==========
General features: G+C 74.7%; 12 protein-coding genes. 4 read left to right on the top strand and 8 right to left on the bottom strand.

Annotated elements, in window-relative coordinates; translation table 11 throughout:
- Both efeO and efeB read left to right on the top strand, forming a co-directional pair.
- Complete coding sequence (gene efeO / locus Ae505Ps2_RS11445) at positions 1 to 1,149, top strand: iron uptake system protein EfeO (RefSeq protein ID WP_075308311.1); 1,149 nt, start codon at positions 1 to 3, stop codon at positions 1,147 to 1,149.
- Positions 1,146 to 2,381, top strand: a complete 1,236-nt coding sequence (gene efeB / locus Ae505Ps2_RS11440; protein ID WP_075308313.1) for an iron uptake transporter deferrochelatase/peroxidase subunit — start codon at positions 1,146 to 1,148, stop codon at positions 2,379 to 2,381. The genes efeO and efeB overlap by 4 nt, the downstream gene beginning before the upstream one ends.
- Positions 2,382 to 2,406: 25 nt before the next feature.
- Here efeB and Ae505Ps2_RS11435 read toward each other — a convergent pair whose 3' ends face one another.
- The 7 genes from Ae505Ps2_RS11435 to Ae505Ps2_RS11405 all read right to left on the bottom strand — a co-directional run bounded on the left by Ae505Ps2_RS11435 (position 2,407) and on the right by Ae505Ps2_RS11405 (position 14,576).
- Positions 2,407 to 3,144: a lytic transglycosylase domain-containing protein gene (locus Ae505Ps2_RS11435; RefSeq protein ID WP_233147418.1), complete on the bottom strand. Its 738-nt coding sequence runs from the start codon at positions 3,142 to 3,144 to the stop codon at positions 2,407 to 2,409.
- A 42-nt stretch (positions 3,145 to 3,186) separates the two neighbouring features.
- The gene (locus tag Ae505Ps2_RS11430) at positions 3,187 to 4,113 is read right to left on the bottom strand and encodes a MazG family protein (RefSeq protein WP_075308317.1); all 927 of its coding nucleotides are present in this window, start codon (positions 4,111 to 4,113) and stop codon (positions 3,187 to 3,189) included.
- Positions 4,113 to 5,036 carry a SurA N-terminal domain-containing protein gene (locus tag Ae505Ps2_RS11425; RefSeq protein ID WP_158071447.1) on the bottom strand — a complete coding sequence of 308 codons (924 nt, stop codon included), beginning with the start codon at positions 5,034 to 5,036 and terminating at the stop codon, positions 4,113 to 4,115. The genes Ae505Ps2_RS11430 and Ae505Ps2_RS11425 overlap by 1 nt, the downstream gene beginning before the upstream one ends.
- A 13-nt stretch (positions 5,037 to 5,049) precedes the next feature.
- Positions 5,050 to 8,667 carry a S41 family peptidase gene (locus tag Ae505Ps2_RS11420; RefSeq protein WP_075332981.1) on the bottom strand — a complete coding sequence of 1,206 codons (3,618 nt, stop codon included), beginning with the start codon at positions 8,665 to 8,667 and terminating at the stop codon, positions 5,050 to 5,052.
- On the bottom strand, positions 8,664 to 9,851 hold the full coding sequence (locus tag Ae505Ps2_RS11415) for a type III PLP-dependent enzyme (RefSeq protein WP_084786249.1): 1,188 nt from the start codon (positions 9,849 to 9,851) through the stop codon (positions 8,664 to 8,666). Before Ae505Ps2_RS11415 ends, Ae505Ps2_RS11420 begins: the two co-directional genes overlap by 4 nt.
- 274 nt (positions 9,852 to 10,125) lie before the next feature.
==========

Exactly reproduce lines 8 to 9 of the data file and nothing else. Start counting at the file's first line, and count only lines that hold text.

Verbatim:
- The 7 genes from Ae505Ps2_RS11435 to Ae505Ps2_RS11405 all read right to left on the bottom strand — a co-directional run bounded on the left by Ae505Ps2_RS11435 (position 2,407) and on the right by Ae505Ps2_RS11405 (position 14,576).
- Positions 2,407 to 3,144: a lytic transglycosylase domain-containing protein gene (locus Ae505Ps2_RS11435; RefSeq protein ID WP_233147418.1), complete on the bottom strand. Its 738-nt coding sequence runs from the start codon at positions 3,142 to 3,144 to the stop codon at positions 2,407 to 2,409.